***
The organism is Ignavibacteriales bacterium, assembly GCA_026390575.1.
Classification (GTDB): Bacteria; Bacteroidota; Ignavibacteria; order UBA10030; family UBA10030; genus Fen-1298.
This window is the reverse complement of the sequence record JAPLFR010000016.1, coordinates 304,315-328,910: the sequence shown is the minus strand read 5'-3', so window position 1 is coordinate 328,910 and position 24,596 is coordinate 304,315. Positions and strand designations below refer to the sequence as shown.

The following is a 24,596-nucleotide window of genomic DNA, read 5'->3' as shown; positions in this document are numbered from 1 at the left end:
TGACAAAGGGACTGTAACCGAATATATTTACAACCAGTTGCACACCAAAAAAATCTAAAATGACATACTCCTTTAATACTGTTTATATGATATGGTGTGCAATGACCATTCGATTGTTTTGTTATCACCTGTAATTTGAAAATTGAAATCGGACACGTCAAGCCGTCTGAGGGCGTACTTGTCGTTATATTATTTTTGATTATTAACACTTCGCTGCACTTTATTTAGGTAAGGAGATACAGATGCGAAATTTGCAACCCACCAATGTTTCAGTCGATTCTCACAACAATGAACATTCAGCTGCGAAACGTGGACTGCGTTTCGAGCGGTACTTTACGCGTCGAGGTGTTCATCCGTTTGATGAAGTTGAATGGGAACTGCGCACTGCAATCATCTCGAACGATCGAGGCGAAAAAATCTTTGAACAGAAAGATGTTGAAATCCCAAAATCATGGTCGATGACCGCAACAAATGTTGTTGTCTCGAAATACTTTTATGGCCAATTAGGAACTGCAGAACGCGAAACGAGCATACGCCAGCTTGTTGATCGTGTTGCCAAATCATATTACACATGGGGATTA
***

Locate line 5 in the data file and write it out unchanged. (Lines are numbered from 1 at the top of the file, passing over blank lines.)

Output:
TGACAAAGGGACTGTAACCGAATATATTTACAACCAGTTGCACACCAAAAAAATCTAAAATGACATACTCCTTTAATACTGTTTATATGATATGGTGTGCAATGACCATTCGATTGTTTTGTTATCACCTGTAATTTGAAAATTGAAATCGGACACGTCAAGCCGTCTGAGGGCGTACTTGTCGTTATATTATTTTTGATTATTAACACTTCGCTGCACTTTATTTAGGTAAGGAGATACAGATGCGAAATTTGCAACCCACCAATGTTTCAGTCGATTCTCACAACAATGAACATTCAGCTGCGAAACGTGGACTGCGTTTCGAGCGGTACTTTACGCGTCGAGGTGTTCATCCGTTTGATGAAGTTGAATGGGAACTGCGCACTGCAATCATCTCGAACGATCGAGGCGAAAAAATCTTTGAACAGAAAGATGTTGAAATCCCAAAATCATGGTCGATGACCGCAACAAATGTTGTTGTCTCGAAATACTTTTATGGCCAATTAGGAACTGCAGAACGCGAAACGAGCATACGCCAGCTTGTTGATCGTGTTGCCAAATCATATTACACATGGGGATTA